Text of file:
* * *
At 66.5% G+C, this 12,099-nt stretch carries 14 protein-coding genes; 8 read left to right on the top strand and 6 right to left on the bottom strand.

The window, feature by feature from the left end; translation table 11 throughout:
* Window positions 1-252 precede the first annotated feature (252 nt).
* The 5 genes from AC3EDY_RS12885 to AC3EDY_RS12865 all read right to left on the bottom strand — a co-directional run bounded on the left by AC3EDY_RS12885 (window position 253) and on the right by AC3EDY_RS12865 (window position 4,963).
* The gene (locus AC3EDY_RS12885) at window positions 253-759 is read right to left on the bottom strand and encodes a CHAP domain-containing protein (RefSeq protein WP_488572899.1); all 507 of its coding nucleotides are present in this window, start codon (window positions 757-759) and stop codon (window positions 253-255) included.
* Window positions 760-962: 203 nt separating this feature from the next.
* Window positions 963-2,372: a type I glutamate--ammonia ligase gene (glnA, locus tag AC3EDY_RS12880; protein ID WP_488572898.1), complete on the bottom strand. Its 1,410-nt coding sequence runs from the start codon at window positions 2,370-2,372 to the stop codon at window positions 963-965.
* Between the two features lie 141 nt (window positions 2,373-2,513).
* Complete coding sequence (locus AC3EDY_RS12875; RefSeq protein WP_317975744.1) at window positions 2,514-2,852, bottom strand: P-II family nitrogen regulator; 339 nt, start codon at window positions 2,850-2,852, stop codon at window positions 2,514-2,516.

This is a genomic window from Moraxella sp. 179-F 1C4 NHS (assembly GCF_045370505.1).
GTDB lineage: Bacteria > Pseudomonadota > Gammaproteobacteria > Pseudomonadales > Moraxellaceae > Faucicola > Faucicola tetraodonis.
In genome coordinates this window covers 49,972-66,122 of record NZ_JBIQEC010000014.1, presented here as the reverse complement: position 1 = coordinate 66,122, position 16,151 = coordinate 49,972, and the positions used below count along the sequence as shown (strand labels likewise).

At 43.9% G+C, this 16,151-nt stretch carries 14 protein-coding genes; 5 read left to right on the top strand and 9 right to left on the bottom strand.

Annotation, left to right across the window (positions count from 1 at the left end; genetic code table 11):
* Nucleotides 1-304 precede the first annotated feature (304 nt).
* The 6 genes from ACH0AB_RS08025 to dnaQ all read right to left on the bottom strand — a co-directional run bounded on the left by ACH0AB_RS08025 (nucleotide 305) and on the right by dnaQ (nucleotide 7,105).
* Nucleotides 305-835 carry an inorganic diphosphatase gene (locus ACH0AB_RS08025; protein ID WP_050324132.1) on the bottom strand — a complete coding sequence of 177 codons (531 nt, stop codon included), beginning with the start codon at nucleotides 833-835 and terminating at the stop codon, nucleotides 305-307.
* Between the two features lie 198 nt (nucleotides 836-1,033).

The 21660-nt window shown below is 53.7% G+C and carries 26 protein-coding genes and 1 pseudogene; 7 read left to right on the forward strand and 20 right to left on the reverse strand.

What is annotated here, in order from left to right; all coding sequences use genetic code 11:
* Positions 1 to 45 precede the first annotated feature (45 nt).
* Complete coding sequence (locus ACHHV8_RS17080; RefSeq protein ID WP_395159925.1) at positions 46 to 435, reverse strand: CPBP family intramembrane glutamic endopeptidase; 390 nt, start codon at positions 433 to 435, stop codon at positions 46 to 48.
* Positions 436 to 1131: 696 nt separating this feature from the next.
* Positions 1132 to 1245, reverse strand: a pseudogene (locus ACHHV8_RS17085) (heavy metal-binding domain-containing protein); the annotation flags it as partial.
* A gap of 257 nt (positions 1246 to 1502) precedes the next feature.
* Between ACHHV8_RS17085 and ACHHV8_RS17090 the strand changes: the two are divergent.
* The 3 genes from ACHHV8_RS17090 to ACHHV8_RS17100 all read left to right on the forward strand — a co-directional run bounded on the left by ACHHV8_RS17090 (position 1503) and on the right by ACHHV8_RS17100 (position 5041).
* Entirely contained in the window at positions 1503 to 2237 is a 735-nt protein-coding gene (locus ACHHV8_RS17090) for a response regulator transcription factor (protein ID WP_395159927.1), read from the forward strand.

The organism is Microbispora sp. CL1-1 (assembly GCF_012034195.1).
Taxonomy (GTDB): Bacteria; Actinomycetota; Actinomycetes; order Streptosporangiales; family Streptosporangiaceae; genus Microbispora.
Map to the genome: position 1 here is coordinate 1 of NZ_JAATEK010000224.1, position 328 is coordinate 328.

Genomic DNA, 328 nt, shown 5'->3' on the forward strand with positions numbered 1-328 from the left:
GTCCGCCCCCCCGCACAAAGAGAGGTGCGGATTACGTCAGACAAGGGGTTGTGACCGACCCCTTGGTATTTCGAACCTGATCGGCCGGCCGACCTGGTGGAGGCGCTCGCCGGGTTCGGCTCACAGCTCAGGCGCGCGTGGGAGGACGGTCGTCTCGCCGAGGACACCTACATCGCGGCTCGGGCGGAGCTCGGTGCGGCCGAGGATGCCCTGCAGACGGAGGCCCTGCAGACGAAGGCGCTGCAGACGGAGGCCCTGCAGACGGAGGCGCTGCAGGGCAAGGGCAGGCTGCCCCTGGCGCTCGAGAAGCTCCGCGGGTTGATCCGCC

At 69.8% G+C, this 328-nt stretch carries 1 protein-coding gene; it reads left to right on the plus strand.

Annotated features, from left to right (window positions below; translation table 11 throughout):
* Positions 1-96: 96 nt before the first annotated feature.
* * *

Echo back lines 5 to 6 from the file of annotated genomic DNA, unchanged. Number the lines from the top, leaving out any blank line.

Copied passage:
* The gene (locus AC3EDY_RS12885) at window positions 253-759 is read right to left on the bottom strand and encodes a CHAP domain-containing protein (RefSeq protein WP_488572899.1); all 507 of its coding nucleotides are present in this window, start codon (window positions 757-759) and stop codon (window positions 253-255) included.
* Window positions 760-962: 203 nt separating this feature from the next.